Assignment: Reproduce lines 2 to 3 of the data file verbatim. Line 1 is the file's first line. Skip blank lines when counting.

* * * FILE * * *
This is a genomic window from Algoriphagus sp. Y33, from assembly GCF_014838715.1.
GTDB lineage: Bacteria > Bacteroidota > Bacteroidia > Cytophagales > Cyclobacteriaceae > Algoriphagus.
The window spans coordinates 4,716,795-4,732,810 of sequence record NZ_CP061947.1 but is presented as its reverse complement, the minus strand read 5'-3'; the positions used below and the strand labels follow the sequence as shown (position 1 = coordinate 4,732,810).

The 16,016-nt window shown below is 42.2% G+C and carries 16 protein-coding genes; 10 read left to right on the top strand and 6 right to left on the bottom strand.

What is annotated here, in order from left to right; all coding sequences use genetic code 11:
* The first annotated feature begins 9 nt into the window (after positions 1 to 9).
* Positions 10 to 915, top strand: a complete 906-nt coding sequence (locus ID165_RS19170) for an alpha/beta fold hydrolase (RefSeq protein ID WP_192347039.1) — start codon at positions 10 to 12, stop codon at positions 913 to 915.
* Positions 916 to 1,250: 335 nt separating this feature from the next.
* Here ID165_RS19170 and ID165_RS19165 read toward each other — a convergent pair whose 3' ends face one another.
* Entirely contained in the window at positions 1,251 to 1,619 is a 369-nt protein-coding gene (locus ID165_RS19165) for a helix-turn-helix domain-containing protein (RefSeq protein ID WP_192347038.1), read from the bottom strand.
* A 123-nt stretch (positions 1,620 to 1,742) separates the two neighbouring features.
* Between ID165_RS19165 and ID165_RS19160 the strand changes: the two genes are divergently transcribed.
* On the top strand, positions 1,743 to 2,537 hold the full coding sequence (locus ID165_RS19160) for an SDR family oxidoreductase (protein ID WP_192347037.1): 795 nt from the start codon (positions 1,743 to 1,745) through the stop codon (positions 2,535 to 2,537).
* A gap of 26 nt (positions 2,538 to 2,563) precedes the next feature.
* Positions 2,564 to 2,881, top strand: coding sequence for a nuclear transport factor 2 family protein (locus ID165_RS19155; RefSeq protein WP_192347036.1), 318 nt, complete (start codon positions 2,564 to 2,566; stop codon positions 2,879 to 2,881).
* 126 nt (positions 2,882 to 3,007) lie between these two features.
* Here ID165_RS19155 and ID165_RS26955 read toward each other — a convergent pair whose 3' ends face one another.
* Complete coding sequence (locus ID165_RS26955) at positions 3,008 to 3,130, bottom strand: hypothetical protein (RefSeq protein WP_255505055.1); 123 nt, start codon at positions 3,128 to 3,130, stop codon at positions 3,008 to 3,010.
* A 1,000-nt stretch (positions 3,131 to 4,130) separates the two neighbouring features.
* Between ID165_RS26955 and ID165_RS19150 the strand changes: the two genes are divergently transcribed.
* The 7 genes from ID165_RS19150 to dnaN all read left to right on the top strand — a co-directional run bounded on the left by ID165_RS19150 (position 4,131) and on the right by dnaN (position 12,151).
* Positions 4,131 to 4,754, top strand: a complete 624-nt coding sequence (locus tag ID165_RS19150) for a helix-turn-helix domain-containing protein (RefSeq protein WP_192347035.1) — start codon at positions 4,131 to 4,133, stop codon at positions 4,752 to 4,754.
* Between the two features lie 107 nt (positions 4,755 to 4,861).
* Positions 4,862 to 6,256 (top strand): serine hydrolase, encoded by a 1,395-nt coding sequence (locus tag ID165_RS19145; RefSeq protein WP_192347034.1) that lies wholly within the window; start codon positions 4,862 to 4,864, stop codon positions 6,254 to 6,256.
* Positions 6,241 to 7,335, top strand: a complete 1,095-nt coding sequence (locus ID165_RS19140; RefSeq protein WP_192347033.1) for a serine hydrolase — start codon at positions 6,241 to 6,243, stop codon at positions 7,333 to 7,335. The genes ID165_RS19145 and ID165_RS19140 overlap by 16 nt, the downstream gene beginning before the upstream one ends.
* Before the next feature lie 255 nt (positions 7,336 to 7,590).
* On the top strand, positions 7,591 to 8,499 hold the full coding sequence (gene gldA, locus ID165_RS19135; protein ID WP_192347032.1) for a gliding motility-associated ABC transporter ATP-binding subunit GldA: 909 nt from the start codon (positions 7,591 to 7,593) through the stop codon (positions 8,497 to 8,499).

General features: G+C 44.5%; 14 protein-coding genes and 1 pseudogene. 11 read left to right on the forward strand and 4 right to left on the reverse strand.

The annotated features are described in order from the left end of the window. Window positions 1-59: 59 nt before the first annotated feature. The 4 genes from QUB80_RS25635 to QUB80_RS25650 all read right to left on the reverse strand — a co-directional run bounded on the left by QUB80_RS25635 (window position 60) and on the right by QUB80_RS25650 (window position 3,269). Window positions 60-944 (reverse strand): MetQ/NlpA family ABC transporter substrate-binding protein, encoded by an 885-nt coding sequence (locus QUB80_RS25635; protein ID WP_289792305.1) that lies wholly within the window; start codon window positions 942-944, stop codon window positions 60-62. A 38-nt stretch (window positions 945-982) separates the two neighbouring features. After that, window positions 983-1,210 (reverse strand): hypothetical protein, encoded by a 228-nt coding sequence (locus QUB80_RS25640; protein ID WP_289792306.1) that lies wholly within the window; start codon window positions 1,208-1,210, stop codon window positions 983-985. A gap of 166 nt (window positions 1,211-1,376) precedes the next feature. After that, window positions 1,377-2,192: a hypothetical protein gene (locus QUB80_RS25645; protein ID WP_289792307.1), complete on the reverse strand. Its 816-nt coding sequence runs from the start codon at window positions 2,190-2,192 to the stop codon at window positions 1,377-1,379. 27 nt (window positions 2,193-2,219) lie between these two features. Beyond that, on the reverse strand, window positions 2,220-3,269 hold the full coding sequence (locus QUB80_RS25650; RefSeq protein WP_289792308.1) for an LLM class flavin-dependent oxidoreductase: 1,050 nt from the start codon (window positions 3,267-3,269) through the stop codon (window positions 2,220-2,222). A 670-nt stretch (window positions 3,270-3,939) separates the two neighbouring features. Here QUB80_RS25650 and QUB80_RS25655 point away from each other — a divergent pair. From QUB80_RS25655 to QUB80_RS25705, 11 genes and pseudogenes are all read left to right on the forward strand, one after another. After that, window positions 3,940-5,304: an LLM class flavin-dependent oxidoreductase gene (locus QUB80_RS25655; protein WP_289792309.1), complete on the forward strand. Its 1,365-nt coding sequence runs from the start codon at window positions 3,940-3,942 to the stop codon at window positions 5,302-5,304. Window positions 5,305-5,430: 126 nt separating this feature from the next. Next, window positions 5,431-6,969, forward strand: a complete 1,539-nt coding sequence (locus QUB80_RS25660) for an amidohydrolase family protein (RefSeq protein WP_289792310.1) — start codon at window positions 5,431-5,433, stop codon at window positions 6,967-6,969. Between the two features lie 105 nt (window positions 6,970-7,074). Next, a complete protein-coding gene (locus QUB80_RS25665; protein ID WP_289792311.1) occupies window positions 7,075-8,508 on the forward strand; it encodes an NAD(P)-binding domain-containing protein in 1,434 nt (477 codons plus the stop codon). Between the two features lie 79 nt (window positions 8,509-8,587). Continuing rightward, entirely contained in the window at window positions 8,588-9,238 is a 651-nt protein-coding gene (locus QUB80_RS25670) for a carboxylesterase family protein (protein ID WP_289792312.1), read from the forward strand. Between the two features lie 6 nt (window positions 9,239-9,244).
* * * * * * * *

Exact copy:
GTDB lineage: Bacteria > Bacteroidota > Bacteroidia > Cytophagales > Cyclobacteriaceae > Algoriphagus.
The window spans coordinates 4,716,795-4,732,810 of sequence record NZ_CP061947.1 but is presented as its reverse complement, the minus strand read 5'-3'; the positions used below and the strand labels follow the sequence as shown (position 1 = coordinate 4,732,810).